After the Viacom lawsuit, I scanned Vidmeter’s “Top Videos” in an attempt to see whether Viacom (and other big media) videos constituted a large percentage of online video views. This review suggested that they did not–and, therefore, that Google/YouTube had a lot more leverage in the YouTube-Big Media negotiations than was commonly thought. Vidmeter’s analysis (which is based on a sample rather than the whole site) goes far beyond my initial scan, but the conclusions are the same:

Vidmeter: Viacom Videos Were Only 2% of YouTube Views – Internet Outsider via Techmeme

このInternet Outsiderの中の人はViacomがGooTubeを訴えてから、それらBig MediaによるコンテンツはYouTubeの中でどの程度の割合を占めているものなのかを独自に調べていたのだけど、そうこうするうちにVidmeter自身がReportを出して、結論は結局同じであったとの事。その中身は上のblogやVidmeterのReport(pdf)を読んでもらえば分かるのだけど、面倒なのでデータ部分は割愛して要点を抜き出すと、以下の部分となる。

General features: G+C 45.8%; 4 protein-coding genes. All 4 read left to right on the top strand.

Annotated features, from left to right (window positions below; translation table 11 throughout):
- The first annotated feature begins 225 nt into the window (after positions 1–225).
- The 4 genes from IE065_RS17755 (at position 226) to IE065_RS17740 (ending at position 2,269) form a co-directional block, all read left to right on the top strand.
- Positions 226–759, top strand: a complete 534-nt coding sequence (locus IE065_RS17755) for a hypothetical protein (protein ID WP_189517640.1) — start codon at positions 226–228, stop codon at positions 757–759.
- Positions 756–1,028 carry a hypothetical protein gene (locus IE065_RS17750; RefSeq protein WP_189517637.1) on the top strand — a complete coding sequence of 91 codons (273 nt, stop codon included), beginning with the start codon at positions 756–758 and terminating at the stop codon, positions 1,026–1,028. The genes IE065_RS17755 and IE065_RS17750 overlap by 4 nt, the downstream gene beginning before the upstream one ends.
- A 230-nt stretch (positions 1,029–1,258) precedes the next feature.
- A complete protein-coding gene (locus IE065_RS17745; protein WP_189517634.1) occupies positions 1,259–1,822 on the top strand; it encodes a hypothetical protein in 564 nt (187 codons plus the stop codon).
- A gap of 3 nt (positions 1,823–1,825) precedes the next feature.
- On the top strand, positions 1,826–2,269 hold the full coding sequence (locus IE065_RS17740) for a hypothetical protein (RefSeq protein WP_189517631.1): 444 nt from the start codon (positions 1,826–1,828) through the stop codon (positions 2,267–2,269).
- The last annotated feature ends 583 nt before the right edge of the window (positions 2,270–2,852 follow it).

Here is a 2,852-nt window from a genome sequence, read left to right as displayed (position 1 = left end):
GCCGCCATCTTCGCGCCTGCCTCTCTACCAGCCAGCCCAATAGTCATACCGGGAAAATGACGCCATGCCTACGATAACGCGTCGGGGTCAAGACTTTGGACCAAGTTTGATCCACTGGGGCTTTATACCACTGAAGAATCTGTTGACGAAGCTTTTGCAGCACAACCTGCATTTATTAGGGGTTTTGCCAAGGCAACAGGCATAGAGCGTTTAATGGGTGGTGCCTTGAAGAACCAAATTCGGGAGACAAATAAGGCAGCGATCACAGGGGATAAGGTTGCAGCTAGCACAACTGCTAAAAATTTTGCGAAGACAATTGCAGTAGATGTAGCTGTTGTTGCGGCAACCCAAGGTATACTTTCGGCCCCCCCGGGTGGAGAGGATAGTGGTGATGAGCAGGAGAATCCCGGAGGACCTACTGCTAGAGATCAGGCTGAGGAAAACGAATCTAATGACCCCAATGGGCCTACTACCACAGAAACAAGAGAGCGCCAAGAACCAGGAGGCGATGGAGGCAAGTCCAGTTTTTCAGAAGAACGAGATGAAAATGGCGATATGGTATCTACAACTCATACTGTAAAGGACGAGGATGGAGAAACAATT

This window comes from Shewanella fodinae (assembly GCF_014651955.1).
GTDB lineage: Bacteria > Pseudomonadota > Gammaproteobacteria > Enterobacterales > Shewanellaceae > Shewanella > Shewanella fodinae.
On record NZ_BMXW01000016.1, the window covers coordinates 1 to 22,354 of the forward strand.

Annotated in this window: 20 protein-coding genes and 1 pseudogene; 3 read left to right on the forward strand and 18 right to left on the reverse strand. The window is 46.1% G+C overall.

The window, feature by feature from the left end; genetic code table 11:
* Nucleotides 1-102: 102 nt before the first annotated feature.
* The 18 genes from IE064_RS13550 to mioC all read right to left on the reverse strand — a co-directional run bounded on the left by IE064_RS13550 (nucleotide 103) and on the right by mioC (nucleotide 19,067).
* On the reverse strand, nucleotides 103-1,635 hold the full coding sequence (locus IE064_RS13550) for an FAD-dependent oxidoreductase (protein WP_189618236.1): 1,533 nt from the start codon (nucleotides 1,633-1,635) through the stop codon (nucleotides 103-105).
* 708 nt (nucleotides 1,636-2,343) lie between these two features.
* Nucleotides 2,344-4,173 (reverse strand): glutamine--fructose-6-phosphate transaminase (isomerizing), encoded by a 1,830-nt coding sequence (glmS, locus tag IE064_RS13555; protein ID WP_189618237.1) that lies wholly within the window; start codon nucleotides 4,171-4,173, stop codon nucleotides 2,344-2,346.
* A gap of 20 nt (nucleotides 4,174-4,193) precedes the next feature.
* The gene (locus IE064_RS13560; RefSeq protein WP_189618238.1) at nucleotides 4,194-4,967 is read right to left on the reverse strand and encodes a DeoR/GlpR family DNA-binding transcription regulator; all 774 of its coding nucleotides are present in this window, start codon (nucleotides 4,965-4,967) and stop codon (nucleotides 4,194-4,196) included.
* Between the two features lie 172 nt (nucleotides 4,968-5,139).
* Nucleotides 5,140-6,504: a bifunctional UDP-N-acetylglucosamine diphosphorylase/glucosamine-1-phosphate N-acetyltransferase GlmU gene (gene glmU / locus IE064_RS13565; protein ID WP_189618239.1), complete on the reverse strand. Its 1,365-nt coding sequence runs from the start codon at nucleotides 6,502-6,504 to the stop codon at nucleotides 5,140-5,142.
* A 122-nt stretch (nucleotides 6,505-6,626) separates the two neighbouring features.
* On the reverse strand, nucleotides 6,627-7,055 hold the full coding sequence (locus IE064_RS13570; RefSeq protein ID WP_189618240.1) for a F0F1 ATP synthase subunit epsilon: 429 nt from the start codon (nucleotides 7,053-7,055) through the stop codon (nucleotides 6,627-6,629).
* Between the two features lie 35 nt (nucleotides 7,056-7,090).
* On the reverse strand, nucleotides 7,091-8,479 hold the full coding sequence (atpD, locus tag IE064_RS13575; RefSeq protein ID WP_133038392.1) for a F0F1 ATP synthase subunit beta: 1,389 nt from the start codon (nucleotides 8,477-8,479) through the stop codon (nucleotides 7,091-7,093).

6.1. Summary of Data
From the research performed, we have concluded that unauthorized copyright videos make up a relatively small portion of YouTube’s most popular videos and an even smaller portion of views to YouTube’s most popular videos. While the study did find a fair number of blatantly pirated full-length clips from television shows and movies, the bulk of views to removed videos consisted of music videos and short clips from comedy sketches and unique sporting events.

6. Observations and Conclusions – Analysis of Copyrighted Videos on

サンプルは無作為に選ばれたものではなく、Most Viewedから抽出された点が重要。